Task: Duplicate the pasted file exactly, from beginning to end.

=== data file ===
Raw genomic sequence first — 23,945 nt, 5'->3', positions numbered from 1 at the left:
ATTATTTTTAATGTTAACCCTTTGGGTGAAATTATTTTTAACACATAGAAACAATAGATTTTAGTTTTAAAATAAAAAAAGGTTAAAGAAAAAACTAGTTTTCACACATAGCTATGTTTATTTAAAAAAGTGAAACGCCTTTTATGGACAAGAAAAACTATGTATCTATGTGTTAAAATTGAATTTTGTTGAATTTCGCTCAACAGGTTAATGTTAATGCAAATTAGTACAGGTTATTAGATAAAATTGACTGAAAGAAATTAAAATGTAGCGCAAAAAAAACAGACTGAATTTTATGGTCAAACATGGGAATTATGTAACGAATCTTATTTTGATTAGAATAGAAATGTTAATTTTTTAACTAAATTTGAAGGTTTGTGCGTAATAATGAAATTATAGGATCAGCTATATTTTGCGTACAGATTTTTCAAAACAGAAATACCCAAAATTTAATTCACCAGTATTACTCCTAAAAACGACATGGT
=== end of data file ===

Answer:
Raw genomic sequence first — 23,945 nt, 5'->3', positions numbered from 1 at the left:
ATTATTTTTAATGTTAACCCTTTGGGTGAAATTATTTTTAACACATAGAAACAATAGATTTTAGTTTTAAAATAAAAAAAGGTTAAAGAAAAAACTAGTTTTCACACATAGCTATGTTTATTTAAAAAAGTGAAACGCCTTTTATGGACAAGAAAAACTATGTATCTATGTGTTAAAATTGAATTTTGTTGAATTTCGCTCAACAGGTTAATGTTAATGCAAATTAGTACAGGTTATTAGATAAAATTGACTGAAAGAAATTAAAATGTAGCGCAAAAAAAACAGACTGAATTTTATGGTCAAACATGGGAATTATGTAACGAATCTTATTTTGATTAGAATAGAAATGTTAATTTTTTAACTAAATTTGAAGGTTTGTGCGTAATAATGAAATTATAGGATCAGCTATATTTTGCGTACAGATTTTTCAAAACAGAAATACCCAAAATTTAATTCACCAGTATTACTCCTAAAAACGACATGGT